With regard to ballast the survey on Percy advised there was no bilge inspection point. Not quite correct as I have been able to easily lift the back cabin floor as I did to check it earlier in the year and also to route the bilge pump cable to the small area that catches the drips from the stern gland.
The two large pipes are the hydraulic drive. However there is a bulk head with one smallish access hole for the pipes and now the bilge cable run in conduit. The next room is the engine room with good access all around to the base plate. So the most logical place to have a cabin bilge access hatch is under the loo (middle of the boat) in the bathroom. Rachel accidentally ran a lot of water into there when giving the boat a spring clean - the only way to check it was to put in the required inspection hatch. Not really much in there but pleasingly the whole area used engineering brick (no water absorption) sitting on what looked and felt like thick mineral felt - the sort used on shed roofs. Another sure sign of a good build by Tony.
So no paper ballast only a few books dotted around the boat as we both are Kindle book readers - not great from a fella who is a craftsman time served printer.... but technology stops for no one.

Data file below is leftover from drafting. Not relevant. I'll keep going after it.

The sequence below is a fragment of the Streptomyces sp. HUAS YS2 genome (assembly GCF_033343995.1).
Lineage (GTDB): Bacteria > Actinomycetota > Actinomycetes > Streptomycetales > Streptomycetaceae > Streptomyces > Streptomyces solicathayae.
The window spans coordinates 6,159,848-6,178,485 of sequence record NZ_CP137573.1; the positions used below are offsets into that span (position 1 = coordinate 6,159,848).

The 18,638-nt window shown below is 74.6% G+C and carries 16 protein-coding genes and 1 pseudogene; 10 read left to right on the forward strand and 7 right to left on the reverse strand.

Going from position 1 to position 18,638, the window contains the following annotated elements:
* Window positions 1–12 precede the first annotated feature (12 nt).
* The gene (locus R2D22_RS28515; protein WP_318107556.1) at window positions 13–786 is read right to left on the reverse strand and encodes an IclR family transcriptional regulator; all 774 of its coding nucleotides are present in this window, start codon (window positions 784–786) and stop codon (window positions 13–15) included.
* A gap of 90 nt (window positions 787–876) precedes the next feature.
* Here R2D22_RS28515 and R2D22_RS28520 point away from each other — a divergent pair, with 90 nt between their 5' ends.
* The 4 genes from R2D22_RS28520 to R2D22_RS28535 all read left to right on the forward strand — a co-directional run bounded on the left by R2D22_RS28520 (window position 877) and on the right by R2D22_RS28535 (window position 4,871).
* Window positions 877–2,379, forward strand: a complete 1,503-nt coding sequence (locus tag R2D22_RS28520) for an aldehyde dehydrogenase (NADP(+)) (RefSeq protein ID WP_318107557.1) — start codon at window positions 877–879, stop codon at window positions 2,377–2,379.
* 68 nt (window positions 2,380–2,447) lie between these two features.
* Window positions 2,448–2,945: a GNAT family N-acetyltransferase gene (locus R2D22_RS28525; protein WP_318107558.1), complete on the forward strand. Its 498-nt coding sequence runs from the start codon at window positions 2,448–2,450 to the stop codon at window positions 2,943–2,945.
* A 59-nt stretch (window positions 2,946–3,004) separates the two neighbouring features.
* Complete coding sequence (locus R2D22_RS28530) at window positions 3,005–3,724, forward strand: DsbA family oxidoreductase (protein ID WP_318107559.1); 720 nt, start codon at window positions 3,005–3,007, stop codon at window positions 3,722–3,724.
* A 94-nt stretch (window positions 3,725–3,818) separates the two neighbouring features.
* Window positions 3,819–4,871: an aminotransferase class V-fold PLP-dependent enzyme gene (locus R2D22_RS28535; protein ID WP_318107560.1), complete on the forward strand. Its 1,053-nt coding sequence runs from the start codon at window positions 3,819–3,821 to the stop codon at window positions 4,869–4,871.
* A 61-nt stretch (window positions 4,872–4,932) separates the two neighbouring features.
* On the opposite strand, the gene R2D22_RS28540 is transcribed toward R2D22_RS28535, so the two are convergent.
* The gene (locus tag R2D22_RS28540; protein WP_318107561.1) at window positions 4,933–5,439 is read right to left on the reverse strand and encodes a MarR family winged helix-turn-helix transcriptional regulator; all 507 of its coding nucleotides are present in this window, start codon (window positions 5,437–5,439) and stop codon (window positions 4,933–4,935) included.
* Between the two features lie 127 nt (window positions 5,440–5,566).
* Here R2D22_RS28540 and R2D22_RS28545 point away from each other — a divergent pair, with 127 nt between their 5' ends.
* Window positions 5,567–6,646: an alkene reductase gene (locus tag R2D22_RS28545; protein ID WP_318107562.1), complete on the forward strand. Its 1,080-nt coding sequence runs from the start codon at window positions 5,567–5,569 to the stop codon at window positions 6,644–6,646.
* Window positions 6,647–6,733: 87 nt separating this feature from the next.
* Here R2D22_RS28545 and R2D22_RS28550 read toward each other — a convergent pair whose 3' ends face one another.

Final thought, Percy is like an old style railway carriage - the ones with the eight person separate pods, we've all seen them on old films and the railway in the valley uses them, on out last but one trip with friends from Scotland we had one to ourselves. On Percy this means all the weight of furniture and fixtures and fittings in on the port side so Tony must have expertly trimmed the boat with the required ballast on the starboard side - not easy to get right but Percy is well trimmed so he indeed did get it right.